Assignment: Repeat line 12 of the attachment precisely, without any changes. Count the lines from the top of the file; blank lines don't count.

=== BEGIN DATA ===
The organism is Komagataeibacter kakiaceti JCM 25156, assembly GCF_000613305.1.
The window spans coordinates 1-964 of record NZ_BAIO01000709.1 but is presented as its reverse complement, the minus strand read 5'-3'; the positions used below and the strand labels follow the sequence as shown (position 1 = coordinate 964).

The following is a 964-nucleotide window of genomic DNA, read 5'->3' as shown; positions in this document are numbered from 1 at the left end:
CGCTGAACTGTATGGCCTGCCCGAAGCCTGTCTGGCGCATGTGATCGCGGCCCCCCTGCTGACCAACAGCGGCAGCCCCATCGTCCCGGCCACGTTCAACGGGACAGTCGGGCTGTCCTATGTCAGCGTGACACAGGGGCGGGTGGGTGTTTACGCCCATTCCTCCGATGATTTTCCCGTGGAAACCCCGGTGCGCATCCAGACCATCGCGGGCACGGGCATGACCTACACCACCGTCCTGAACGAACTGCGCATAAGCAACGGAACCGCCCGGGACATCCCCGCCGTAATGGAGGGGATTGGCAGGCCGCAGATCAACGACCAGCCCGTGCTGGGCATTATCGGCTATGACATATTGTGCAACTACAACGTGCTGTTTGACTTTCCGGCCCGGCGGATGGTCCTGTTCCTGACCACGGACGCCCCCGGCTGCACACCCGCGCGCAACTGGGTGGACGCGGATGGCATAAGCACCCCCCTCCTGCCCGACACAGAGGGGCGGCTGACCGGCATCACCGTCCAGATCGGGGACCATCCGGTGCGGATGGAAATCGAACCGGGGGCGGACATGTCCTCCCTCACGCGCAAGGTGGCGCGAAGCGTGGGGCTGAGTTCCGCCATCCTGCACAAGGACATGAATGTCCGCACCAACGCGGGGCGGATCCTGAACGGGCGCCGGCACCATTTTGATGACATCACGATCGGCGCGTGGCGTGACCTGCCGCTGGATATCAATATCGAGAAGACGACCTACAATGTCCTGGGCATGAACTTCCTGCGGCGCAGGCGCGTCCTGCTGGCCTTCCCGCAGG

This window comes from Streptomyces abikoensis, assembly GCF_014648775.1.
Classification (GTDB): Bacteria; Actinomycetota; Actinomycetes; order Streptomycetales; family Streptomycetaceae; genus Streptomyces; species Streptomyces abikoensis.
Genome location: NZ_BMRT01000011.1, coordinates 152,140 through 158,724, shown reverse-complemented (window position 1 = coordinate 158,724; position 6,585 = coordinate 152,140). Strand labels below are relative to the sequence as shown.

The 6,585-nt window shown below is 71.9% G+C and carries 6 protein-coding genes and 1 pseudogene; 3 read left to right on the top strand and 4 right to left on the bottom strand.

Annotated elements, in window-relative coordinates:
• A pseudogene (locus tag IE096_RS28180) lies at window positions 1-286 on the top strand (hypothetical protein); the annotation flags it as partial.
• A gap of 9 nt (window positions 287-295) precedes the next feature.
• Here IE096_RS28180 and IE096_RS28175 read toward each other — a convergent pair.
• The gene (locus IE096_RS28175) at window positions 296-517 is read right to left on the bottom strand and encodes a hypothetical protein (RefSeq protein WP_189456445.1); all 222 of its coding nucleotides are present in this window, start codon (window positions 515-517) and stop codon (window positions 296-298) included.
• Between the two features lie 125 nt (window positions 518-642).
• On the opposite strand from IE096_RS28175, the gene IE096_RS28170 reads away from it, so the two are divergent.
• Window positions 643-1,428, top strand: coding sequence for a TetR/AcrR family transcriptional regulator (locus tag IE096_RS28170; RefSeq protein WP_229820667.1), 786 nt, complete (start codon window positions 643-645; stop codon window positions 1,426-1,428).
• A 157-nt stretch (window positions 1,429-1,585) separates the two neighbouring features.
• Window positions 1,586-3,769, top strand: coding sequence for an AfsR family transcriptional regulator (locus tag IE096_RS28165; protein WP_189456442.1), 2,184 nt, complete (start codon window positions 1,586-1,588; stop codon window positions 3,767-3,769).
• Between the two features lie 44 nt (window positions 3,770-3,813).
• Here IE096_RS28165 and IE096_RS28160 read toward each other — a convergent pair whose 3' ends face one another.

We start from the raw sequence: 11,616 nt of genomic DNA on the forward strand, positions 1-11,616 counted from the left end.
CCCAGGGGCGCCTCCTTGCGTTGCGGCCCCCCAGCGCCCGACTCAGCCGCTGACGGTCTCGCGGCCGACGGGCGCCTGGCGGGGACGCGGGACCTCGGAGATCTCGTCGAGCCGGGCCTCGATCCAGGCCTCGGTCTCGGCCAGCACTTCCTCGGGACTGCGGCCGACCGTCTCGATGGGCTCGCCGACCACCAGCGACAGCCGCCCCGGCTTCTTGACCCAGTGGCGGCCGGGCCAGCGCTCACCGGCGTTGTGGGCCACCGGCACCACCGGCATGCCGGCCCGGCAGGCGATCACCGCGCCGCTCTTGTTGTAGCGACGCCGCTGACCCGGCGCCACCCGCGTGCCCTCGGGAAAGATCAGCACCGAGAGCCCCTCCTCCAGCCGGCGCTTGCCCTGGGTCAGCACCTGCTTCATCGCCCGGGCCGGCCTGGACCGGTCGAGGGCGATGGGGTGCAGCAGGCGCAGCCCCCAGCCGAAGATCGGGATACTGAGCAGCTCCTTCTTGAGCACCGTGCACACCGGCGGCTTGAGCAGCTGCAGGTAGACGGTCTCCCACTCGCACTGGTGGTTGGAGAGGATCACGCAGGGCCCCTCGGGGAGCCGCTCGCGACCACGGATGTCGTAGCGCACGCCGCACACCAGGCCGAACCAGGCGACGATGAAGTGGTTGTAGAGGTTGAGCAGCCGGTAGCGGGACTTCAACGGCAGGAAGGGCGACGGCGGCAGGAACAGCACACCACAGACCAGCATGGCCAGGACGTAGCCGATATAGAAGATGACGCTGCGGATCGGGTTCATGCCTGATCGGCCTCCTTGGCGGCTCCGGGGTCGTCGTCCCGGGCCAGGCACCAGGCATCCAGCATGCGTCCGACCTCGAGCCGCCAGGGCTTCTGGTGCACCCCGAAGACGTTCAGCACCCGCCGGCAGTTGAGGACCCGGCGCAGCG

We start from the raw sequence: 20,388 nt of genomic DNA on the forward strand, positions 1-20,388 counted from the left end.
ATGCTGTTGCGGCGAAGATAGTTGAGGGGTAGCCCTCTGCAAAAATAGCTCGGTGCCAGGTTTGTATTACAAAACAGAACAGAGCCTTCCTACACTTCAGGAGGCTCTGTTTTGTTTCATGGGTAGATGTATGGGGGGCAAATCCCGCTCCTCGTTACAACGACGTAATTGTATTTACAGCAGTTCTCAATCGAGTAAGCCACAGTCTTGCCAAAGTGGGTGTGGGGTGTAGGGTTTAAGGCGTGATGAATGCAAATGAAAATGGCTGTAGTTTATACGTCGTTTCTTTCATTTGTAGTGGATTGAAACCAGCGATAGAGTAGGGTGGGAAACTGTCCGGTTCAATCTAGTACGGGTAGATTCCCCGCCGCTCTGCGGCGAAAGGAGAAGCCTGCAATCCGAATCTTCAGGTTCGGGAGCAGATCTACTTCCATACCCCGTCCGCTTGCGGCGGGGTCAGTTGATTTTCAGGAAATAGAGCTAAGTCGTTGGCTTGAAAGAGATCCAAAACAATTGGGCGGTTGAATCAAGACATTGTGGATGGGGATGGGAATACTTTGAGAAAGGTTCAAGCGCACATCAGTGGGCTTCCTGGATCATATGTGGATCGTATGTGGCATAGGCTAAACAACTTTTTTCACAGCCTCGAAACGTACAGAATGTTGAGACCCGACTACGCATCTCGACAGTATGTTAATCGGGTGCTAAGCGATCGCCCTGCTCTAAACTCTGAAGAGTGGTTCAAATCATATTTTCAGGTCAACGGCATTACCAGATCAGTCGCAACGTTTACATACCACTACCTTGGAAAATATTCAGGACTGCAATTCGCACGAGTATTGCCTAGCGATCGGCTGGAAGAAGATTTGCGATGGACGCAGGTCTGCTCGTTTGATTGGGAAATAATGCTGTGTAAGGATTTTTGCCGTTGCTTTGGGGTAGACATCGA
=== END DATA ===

• Here IE096_RS28180 and IE096_RS28175 read toward each other — a convergent pair.